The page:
Yorkshire care home ordered to pay over £10,000 for failing to provide adequate treatment

A care home has been ordered to pay over £10,000 after admitting failing to provide adequate treatment to one of its vulnerable residents.

Greystones Nursing Home on Parsons Road, Heaton, had been charged by the Care Quality Commission (CQC) following an investigation into the treatment of 75-year-old William Allen in late 2019 and early 2020.

The home admitted one charge of failing to provide care and treatment in a safe way resulting in harm or loss, and was sentenced at Bradford and Keighley Magistrates’ Court on Thursday.

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The court heard that Mr Allen, who has since died, suffered from numerous falls when he was in the home. The CQC alleged staff failed to properly implement its policies on falls, and did not respond to such incidents in the correct way.

Greystones Nursing HomeGreystones Nursing Home
Greystones Nursing Home

Mr Allen, known as Billy, had a significant medical history, which included poor mental and physical health. He was admitted to Greystones Nursing Home on November 7, 2019, when he was 75, and living with dementia. While at Greystones he was assessed as being at high risk of falls.

During his time at the home, there had been 23 recorded incidents involving him falling, placing himself on the floor and being found by staff, or having unexplained injuries. Six of these incidents resulted in him being admitted to hospital.

The CQC argued that Greystones didn’t take sufficient action as a result of these incidents to mitigate the risk of them reoccurring. Risk assessments and care plans were not reviewed and updated after each fall, as required.

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The provider also failed to ensure there was safe management of medicines at the home in relation to Billy’s care. This included failures in relation to recording and administration of medication.

Mr Allen died on March 1, 2020, although it was not suggested in court that his death was a direct result of the falls.

A letter from the family was read out in court, which said: “He should have been safe and looked after at Greystones, it is a difficult decision by a family to have a relative moved into a care home, and this left the family with a feeling of guilt.”

The letter said he had worked hard all his life, and had been a skilled stonemason who had worked on Bradford Cathedral.

He once jumped into a river to save a man from drowning.

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He was born in Shipley, but spent his early years in a Barnardos home. The letter added: “He began his life in care, and ended it in another care system.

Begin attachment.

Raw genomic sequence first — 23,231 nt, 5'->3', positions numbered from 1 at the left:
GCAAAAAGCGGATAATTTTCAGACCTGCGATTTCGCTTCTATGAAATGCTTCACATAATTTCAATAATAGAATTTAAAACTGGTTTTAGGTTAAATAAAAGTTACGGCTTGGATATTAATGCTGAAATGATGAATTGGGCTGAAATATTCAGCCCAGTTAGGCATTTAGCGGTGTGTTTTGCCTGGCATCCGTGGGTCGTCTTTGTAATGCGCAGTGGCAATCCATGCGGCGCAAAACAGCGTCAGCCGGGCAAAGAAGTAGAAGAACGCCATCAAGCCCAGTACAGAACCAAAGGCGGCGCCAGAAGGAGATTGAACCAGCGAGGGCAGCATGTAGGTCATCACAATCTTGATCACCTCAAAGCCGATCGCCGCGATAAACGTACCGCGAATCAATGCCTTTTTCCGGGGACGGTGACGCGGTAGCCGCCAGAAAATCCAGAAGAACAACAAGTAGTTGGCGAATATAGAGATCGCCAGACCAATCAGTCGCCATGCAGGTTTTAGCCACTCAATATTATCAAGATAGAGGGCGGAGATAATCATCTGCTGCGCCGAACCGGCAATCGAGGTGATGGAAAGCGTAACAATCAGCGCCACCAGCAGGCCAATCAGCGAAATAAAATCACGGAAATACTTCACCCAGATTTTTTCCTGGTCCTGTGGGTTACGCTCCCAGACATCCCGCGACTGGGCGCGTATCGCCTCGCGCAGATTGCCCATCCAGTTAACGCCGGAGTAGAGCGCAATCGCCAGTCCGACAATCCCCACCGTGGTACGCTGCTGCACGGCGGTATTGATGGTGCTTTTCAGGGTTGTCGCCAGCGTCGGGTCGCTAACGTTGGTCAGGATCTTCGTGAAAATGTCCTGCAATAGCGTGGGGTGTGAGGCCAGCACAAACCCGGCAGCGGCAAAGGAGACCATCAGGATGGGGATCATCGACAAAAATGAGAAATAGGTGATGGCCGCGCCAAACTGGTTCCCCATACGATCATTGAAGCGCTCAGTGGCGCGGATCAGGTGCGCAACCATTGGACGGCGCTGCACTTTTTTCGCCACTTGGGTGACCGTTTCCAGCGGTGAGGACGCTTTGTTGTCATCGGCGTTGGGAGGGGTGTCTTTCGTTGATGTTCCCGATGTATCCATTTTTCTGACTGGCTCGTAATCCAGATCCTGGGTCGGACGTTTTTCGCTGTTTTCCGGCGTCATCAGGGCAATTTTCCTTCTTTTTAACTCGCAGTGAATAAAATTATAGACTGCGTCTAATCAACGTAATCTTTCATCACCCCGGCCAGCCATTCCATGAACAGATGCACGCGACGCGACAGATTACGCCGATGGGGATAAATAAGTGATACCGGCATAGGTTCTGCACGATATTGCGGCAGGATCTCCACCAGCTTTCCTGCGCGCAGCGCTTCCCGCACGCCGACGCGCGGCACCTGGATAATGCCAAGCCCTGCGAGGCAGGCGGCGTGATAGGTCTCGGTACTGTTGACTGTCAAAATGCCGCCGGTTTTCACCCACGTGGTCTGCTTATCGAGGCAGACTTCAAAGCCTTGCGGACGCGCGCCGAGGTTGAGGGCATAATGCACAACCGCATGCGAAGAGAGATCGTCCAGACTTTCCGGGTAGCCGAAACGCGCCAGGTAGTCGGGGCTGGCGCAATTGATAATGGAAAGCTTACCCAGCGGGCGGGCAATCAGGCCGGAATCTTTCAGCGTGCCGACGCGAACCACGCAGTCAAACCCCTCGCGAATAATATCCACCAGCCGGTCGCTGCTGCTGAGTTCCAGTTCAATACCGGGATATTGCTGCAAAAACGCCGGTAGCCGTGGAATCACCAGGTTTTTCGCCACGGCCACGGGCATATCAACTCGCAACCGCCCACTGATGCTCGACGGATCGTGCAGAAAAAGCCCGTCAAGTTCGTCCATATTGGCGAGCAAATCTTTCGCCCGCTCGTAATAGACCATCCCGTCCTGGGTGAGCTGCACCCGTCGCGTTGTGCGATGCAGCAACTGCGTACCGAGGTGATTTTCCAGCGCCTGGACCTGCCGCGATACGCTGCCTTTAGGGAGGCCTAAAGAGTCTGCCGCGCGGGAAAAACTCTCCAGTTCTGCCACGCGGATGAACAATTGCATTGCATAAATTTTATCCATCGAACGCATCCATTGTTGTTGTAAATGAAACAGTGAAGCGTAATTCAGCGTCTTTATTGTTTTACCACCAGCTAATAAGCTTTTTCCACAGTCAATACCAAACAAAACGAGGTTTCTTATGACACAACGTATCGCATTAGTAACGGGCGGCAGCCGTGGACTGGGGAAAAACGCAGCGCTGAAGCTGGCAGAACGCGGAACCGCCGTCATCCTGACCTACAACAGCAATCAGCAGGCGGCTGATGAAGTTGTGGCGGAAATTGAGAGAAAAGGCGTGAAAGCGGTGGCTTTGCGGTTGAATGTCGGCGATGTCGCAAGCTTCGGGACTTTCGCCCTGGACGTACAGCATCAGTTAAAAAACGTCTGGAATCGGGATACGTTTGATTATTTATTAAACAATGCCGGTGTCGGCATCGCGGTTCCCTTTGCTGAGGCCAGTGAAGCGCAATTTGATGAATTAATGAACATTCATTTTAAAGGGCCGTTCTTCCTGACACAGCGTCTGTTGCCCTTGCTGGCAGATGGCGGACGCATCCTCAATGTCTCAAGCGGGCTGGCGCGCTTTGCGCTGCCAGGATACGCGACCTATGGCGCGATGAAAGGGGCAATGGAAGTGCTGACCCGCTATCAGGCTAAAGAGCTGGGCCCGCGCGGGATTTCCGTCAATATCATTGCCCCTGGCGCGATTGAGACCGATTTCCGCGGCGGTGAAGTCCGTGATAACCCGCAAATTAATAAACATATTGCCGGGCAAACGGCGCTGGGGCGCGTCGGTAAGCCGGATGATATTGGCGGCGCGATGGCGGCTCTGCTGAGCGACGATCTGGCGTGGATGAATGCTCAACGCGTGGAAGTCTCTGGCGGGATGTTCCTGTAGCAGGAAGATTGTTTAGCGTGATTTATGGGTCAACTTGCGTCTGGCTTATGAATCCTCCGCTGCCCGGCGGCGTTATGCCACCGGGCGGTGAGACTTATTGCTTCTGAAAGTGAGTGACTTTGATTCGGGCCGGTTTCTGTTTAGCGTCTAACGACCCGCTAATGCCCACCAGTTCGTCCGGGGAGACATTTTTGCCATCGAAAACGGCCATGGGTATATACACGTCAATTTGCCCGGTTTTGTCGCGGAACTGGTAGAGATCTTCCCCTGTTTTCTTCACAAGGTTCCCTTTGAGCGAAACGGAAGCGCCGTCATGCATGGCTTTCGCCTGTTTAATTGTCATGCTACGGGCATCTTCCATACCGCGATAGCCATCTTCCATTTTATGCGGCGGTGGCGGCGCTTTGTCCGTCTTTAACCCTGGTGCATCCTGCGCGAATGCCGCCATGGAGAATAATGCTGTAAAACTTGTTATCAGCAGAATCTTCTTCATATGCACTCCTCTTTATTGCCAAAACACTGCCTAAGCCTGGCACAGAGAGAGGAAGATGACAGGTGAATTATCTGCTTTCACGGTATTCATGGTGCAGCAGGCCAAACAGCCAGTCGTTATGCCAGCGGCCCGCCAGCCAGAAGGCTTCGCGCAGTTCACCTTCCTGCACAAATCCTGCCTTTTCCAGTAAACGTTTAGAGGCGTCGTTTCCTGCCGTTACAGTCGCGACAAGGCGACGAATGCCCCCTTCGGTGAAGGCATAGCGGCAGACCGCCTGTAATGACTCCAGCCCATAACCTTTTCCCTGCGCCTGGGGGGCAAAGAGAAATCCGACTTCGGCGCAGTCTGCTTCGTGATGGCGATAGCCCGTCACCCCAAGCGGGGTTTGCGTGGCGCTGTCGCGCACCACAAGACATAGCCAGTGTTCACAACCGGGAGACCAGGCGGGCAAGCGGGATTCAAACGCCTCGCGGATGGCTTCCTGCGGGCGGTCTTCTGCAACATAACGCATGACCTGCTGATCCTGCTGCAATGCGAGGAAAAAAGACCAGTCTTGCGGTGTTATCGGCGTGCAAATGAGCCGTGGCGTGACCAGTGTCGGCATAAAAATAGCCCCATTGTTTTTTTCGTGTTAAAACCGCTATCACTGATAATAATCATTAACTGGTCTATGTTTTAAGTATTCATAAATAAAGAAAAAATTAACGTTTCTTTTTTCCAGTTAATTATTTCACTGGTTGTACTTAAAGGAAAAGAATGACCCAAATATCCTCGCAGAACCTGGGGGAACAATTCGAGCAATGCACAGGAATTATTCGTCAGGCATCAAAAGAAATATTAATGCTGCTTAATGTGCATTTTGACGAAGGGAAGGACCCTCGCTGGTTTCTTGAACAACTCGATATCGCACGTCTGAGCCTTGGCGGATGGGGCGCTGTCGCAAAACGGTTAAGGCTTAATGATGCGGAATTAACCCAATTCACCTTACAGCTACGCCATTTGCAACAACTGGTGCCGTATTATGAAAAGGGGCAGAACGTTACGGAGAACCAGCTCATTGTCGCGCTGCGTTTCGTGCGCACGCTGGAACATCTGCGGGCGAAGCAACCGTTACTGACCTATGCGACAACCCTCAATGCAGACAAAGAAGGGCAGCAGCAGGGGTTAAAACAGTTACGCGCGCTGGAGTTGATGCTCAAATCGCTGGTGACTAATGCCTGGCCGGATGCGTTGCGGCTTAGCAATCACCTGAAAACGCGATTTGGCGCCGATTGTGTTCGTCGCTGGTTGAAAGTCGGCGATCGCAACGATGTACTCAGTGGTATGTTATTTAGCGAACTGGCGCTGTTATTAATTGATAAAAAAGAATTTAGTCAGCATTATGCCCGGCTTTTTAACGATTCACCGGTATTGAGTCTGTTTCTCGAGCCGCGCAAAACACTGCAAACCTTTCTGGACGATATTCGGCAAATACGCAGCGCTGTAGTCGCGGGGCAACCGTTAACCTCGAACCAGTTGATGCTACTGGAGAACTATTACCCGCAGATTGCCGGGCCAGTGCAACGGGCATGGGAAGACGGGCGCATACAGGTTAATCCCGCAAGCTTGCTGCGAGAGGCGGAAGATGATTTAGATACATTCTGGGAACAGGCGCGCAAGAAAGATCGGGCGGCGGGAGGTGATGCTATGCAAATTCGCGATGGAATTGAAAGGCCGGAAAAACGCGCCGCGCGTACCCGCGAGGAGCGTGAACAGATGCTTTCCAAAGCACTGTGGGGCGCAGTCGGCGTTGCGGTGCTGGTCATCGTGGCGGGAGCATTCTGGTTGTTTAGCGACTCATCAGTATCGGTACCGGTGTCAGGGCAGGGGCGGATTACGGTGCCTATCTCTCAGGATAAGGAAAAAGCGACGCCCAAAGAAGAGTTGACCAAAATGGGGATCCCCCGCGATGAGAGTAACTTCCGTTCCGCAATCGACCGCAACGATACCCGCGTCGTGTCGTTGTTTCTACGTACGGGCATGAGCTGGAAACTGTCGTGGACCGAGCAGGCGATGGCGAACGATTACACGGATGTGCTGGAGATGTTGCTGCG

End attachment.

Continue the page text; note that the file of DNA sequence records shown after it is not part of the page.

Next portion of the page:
“He deserved to spend his life in a degree of comfort.”

The court heard how the home had been rated ‘inadequate’ by the CQC in December 2020.

But it had since improved its procedures, and was rated ‘good’ after an inspection in 2021.

Mr Dawson, defending the home, said the business had accepted its shortcomings in relation to the incident, and offered condolences to the family.

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He added: “It is accepted the care home fell short. If failed to give due regard to policies and procedures in place.”

He said the home had approached Bradford Council seeking support to offer Mr Allen one-on-one care, but the funding was refused.

He added: “The home did what it could to ensure Mr Allen had a very high level of supervision, but it was not possible to ensure one-to-one monitoring and supervision.”

The home had “fallen short in its obligations to Mr Allen” – he acknowledged.

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Changes that could have prevented further falls were not fully considered, but Mr Dawson added: “There are limits to the restrictions homes can place on the liberty of individuals living there.”

District Judge Richard Clewes said: “He didn’t receive the care he was entitled to or the care his family members who cared about him were entitled to expect.

“His last days were less dignified and comfortable than they should have been.”

He fined the care home £5,000 and ordered them to pay £5,000 costs to the Care Quality Commission, and a £181 surcharge.

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After the case Sheila Grant, CQC deputy director of operations in the north said: “The home failed in its duty to protect him, in a place he called home, where he should have been safe and receiving the best possible care to meet his individual needs.”

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